Enterprise in 4mm

Sorry it’s been a while, it has not been through a lack of desire but I’ve just had other shit to do. Work has been horrific and COVID for everybody has turned a screw in one way or another. My shituation is no better or worse than a million battles we’ve all had to get through, but hey, we made it right?

Since I jury rigged Six Quarters into the loft, in the sort of way she will never come back out, but she can live a life of exile that won’t make me feel guilty for ripping her apart, I have been thinking how to replace her.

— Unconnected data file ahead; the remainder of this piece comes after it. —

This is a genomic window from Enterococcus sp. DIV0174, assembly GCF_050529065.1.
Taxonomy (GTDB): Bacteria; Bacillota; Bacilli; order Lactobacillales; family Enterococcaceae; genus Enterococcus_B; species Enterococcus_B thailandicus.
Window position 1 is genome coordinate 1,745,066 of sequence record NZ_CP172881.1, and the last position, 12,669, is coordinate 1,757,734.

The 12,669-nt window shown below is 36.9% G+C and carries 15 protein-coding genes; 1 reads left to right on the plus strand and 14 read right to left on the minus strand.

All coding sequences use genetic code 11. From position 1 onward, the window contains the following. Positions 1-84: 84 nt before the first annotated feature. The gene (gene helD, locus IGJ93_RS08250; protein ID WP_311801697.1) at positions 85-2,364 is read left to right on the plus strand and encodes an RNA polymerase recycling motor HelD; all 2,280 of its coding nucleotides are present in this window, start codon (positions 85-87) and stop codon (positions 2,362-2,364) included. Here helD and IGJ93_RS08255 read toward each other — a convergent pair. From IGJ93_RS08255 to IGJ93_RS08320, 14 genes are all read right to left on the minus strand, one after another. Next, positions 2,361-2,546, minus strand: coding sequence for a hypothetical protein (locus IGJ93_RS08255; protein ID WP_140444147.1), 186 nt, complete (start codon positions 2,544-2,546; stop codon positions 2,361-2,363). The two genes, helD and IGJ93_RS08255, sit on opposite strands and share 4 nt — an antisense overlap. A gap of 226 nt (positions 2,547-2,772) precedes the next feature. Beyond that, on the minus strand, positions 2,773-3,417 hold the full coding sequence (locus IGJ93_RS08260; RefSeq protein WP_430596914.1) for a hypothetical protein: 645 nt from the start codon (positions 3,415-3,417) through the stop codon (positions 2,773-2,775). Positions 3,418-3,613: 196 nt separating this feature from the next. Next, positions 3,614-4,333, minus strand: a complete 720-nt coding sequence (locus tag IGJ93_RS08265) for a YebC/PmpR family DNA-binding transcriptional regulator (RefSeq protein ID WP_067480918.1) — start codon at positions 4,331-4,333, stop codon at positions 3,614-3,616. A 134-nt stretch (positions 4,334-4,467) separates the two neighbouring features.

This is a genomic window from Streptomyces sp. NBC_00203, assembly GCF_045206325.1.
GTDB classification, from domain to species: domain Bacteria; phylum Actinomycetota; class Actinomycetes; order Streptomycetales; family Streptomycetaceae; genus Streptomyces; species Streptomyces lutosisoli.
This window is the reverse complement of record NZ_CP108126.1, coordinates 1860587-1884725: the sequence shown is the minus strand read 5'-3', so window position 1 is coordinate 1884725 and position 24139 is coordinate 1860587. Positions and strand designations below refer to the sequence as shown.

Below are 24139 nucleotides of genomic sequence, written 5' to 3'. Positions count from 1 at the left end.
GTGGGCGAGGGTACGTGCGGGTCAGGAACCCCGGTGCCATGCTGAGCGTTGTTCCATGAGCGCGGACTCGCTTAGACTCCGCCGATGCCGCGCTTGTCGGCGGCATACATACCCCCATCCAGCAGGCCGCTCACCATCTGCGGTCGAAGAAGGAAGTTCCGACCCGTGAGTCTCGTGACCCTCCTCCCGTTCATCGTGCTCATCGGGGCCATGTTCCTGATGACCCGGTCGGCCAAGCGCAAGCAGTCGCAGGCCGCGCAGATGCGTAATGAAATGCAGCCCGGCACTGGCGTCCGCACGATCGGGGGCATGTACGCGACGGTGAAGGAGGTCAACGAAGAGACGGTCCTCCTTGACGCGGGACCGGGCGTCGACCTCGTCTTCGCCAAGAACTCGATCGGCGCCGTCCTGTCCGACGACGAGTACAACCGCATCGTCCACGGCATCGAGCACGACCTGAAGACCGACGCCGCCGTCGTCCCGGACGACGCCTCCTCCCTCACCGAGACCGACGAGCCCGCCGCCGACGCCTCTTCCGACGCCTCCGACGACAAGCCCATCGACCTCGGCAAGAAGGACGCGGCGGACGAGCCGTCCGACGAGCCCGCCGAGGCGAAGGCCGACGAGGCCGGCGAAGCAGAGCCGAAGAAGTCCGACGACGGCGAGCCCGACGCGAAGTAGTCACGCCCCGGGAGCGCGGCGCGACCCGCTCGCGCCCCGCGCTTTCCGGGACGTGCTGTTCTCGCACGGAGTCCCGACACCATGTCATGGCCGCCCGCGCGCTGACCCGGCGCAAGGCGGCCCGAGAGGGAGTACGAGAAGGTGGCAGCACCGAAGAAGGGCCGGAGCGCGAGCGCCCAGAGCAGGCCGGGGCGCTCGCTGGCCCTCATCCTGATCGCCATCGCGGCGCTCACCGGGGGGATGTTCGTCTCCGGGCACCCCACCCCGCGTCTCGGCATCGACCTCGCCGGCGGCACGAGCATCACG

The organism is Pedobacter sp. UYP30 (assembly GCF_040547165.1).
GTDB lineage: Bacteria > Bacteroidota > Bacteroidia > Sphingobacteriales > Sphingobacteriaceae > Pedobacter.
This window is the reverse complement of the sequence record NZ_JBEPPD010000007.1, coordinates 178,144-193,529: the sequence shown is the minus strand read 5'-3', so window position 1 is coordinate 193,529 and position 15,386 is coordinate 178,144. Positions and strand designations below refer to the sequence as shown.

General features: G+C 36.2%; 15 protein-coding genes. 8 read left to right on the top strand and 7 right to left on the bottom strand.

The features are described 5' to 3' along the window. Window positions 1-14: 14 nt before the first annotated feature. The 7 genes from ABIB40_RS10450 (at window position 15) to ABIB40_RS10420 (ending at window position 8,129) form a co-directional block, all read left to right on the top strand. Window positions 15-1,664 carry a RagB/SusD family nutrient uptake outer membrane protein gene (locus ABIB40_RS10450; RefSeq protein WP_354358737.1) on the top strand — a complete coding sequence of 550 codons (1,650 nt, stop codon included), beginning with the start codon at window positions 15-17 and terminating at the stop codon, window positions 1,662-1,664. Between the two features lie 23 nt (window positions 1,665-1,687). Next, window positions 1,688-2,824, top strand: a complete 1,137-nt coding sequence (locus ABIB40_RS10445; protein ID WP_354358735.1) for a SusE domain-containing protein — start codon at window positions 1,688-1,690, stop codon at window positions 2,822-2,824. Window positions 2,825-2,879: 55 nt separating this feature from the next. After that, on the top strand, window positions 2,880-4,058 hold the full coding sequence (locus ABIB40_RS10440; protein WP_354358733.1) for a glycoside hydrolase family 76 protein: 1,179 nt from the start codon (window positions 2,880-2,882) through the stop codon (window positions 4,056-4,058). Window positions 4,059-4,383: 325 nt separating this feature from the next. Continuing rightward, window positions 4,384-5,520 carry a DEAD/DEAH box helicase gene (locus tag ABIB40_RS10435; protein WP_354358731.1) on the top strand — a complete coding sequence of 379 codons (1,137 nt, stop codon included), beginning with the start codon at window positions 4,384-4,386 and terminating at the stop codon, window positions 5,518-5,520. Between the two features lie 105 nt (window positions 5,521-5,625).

I had a long diversion into OO gauge 1950s Bristol, which left everlasting scars, but after the normal merry-go-round of my layout plans I’ve settled upon, by way of 80s France, late in 90s Britain. When EWS had a fleet of diesels and electrics on their arse and embodied the hope of the new century into the ‘Enterprise Network’. A version of BR’s Speedlink for the 21st Century with the 66s landing on our shores like a Norman invasion.

As you know we’ve modelled stuff well outside of our own timespan and things long lost to progress. 99/00 Britain is slap bang in the middle of my memory and OTCM’s ‘Britain’. Modelling your collective memories into a wooden box is a lot more involved than perhaps understanding someone else’s memories and translating nostalgia. Or maybe I’m over thinking it?